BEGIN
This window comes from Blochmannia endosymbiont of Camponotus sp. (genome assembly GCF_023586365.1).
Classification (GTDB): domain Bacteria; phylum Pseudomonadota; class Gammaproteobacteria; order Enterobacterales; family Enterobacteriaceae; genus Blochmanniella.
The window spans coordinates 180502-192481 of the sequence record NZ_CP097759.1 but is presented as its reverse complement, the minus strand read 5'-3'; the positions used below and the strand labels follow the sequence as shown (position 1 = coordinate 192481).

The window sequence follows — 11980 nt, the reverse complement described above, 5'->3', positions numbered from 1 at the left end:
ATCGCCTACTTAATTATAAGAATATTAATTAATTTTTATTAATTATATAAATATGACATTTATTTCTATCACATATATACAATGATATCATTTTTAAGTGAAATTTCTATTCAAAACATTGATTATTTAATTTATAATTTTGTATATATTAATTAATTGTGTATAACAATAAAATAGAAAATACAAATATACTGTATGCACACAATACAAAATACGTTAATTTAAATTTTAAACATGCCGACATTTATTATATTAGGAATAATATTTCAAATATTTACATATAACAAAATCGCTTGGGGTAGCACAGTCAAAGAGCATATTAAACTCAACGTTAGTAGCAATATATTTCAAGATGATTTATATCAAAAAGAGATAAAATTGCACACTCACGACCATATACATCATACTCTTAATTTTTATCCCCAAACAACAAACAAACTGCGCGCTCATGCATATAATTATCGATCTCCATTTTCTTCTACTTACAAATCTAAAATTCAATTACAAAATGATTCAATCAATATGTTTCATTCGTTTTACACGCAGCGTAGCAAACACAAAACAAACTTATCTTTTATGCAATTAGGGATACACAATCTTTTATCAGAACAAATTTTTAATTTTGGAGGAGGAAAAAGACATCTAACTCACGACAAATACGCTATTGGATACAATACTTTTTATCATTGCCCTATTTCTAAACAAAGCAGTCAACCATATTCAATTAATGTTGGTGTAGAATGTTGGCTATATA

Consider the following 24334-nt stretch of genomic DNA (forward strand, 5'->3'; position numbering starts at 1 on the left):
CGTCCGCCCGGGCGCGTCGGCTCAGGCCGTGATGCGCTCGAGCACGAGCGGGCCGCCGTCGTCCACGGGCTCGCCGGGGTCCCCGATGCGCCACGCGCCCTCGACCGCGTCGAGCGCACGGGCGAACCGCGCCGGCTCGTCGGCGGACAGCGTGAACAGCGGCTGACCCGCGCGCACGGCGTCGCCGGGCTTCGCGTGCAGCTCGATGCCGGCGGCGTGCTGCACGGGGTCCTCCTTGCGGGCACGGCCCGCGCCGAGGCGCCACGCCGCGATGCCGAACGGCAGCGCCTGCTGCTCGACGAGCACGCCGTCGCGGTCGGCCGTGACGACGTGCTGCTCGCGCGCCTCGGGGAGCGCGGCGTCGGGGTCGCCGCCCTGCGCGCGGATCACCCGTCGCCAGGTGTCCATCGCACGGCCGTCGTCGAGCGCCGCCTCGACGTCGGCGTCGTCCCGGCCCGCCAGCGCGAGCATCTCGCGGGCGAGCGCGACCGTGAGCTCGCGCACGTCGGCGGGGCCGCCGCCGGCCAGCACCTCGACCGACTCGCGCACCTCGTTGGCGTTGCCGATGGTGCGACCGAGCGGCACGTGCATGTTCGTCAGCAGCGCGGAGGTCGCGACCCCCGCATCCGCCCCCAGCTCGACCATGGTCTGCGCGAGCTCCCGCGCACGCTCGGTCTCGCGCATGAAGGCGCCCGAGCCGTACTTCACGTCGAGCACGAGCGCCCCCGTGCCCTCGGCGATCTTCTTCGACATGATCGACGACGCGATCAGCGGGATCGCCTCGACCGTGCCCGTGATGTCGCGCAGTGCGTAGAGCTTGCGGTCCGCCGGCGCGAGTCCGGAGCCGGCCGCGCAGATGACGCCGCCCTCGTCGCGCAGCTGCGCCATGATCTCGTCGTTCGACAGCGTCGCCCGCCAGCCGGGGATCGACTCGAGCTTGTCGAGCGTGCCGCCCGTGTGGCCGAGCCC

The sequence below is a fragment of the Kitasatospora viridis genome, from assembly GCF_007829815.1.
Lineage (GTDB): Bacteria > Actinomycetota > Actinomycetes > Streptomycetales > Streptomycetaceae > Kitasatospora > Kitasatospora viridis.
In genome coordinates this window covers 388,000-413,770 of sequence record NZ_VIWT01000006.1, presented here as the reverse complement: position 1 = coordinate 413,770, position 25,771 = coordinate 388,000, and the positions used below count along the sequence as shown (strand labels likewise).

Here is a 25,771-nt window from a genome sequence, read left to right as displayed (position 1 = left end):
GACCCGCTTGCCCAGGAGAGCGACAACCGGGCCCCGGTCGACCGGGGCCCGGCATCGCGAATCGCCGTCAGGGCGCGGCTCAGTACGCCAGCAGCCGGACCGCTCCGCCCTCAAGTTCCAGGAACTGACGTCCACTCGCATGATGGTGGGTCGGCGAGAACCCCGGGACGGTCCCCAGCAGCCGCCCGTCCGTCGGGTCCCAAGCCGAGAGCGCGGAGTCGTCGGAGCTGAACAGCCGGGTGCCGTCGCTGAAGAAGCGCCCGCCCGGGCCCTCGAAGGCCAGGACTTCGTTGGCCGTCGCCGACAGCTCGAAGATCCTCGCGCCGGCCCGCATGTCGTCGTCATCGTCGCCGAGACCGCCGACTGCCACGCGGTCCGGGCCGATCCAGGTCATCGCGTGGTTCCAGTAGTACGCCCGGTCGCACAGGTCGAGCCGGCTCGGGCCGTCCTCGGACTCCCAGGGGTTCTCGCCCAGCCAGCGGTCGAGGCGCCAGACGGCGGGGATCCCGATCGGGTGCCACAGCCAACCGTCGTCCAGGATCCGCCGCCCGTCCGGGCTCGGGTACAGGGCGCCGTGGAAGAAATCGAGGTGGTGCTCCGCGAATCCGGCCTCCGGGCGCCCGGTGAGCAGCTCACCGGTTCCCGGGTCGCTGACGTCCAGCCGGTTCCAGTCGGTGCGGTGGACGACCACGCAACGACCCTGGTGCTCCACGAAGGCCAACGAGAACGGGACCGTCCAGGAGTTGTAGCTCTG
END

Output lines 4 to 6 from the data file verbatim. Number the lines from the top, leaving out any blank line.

The window sequence follows — 11980 nt, the reverse complement described above, 5'->3', positions numbered from 1 at the left end:
ATCGCCTACTTAATTATAAGAATATTAATTAATTTTTATTAATTATATAAATATGACATTTATTTCTATCACATATATACAATGATATCATTTTTAAGTGAAATTTCTATTCAAAACATTGATTATTTAATTTATAATTTTGTATATATTAATTAATTGTGTATAACAATAAAATAGAAAATACAAATATACTGTATGCACACAATACAAAATACGTTAATTTAAATTTTAAACATGCCGACATTTATTATATTAGGAATAATATTTCAAATATTTACATATAACAAAATCGCTTGGGGTAGCACAGTCAAAGAGCATATTAAACTCAACGTTAGTAGCAATATATTTCAAGATGATTTATATCAAAAAGAGATAAAATTGCACACTCACGACCATATACATCATACTCTTAATTTTTATCCCCAAACAACAAACAAACTGCGCGCTCATGCATATAATTATCGATCTCCATTTTCTTCTACTTACAAATCTAAAATTCAATTACAAAATGATTCAATCAATATGTTTCATTCGTTTTACACGCAGCGTAGCAAACACAAAACAAACTTATCTTTTATGCAATTAGGGATACACAATCTTTTATCAGAACAAATTTTTAATTTTGGAGGAGGAAAAAGACATCTAACTCACGACAAATACGCTATTGGATACAATACTTTTTATCATTGCCCTATTTCTAAACAAAGCAGTCAACCATATTCAATTAATGTTGGTGTAGAATGTTGGCTATATA

Consider the following 24334-nt stretch of genomic DNA (forward strand, 5'->3'; position numbering starts at 1 on the left):